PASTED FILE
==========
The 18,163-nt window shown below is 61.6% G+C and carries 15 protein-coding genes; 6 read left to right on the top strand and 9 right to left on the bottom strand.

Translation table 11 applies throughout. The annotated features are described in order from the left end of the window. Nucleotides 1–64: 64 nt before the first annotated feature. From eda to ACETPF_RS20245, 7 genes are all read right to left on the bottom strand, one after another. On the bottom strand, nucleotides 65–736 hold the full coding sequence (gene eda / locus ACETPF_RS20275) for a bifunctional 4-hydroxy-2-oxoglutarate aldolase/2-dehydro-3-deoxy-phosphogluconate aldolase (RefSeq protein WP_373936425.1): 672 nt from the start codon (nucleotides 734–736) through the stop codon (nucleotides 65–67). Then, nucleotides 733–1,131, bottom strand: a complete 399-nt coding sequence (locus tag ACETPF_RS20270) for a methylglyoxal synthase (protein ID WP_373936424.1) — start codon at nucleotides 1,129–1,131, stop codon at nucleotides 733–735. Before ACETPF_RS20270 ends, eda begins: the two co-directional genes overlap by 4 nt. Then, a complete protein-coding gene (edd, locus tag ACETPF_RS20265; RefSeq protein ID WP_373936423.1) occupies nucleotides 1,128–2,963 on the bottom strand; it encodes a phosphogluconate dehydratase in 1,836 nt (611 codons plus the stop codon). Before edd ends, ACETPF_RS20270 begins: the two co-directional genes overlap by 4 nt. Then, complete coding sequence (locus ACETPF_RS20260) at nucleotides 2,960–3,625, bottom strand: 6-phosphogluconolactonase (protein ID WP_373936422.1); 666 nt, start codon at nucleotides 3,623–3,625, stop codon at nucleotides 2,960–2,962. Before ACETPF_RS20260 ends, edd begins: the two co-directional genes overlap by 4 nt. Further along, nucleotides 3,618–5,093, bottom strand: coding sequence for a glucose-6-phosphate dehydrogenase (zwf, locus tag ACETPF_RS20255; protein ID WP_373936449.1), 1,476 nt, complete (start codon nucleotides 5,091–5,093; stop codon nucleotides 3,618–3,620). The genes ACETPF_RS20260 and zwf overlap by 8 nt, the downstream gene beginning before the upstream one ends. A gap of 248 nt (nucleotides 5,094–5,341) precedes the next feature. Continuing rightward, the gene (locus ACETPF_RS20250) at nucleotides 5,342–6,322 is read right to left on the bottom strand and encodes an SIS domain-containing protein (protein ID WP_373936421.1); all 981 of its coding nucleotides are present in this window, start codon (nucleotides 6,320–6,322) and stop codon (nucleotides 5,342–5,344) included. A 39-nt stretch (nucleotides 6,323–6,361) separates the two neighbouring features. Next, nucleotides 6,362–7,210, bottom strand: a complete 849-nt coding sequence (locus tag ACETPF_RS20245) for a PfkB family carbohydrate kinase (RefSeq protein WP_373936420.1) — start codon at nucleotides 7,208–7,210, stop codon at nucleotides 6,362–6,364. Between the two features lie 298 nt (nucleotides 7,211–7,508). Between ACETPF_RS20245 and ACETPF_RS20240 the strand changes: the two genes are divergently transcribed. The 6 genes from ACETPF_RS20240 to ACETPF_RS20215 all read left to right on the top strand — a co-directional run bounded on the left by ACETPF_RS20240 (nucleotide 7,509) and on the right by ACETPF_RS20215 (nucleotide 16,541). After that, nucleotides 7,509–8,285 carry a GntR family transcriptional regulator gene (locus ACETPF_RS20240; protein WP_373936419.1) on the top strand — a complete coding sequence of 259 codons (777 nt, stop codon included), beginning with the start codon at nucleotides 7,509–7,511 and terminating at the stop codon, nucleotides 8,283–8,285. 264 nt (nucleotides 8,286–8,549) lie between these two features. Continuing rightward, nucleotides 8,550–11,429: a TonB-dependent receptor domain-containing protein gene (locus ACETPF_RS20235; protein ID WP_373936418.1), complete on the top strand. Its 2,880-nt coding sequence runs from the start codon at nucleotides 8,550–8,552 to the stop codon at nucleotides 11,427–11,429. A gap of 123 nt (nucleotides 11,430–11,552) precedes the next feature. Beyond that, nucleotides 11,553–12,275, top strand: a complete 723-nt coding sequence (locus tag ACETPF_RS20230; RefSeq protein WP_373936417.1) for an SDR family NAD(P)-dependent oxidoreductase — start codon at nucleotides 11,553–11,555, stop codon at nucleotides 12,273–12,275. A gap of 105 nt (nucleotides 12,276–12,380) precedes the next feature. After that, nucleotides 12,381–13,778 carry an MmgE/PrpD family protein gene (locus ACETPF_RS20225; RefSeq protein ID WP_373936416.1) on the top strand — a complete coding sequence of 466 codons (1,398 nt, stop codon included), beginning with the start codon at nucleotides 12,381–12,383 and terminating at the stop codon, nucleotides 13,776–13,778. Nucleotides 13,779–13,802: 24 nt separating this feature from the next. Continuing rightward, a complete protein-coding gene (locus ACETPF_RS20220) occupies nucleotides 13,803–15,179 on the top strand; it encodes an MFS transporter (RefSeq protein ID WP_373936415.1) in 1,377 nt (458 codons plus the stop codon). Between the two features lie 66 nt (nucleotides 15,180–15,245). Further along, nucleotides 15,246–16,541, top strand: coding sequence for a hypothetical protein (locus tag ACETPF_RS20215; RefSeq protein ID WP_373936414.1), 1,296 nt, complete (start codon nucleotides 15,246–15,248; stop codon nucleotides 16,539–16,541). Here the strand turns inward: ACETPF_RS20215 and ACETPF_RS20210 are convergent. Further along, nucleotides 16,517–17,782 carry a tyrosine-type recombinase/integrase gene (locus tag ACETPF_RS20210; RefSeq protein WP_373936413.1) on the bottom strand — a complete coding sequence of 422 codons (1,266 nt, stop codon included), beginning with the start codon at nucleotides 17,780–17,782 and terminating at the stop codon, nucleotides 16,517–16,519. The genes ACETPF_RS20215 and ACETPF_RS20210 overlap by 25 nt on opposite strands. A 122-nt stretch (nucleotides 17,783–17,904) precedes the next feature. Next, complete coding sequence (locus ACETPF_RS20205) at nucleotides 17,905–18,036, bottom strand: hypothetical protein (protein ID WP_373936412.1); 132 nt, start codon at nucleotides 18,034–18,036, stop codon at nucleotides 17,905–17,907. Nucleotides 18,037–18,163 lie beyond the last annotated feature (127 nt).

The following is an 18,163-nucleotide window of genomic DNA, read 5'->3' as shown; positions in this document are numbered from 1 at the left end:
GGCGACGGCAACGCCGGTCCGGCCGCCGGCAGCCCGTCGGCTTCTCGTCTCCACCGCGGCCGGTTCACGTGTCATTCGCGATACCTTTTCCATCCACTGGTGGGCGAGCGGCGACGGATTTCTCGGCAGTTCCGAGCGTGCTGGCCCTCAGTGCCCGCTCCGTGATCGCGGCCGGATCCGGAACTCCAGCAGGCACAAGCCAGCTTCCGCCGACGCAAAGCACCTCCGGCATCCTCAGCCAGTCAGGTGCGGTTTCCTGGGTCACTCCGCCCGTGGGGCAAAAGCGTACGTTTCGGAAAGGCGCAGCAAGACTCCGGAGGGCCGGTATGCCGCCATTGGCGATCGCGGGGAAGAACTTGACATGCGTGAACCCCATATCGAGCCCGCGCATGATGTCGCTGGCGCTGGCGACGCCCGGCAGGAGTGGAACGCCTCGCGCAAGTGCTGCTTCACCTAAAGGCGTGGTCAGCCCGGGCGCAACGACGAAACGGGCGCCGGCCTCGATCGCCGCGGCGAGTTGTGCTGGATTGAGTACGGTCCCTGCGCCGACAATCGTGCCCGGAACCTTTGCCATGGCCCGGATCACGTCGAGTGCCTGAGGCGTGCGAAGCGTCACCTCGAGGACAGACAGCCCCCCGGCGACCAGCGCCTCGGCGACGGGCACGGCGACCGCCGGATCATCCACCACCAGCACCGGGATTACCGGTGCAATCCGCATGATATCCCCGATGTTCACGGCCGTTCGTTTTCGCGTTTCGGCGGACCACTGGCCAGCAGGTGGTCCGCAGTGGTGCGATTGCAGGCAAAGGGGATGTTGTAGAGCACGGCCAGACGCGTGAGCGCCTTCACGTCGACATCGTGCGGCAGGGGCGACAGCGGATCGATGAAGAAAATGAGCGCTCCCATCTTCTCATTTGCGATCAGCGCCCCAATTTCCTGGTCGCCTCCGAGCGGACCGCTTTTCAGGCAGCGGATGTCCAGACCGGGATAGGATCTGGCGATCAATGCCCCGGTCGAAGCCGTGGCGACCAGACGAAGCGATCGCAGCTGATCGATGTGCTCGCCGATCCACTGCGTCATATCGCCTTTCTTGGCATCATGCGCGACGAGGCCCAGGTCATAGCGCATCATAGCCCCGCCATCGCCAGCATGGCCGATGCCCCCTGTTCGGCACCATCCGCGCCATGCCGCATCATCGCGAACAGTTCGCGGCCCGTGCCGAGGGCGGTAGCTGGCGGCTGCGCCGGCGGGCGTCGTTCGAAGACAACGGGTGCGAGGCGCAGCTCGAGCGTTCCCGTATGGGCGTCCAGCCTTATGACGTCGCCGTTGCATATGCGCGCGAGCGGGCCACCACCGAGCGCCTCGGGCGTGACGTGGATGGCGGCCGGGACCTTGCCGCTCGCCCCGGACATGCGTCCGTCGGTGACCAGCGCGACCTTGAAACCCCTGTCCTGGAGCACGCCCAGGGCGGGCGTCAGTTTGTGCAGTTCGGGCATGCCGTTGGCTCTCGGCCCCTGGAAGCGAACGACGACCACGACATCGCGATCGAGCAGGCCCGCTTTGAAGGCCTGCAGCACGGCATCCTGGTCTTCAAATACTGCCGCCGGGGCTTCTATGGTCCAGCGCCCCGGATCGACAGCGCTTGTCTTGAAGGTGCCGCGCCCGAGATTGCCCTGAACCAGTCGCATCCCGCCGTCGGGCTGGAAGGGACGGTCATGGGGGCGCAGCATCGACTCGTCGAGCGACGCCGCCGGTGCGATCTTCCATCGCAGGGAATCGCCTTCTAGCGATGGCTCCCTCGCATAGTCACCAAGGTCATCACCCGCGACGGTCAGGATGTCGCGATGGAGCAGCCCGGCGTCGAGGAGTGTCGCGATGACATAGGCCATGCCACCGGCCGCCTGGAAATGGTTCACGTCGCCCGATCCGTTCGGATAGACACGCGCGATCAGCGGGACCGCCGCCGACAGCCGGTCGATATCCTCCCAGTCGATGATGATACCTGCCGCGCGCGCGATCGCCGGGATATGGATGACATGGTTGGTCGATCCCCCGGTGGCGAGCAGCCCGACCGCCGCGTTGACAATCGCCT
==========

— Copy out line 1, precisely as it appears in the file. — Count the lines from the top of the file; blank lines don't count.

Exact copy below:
The 18,163-nt window shown below is 61.6% G+C and carries 15 protein-coding genes; 6 read left to right on the top strand and 9 right to left on the bottom strand.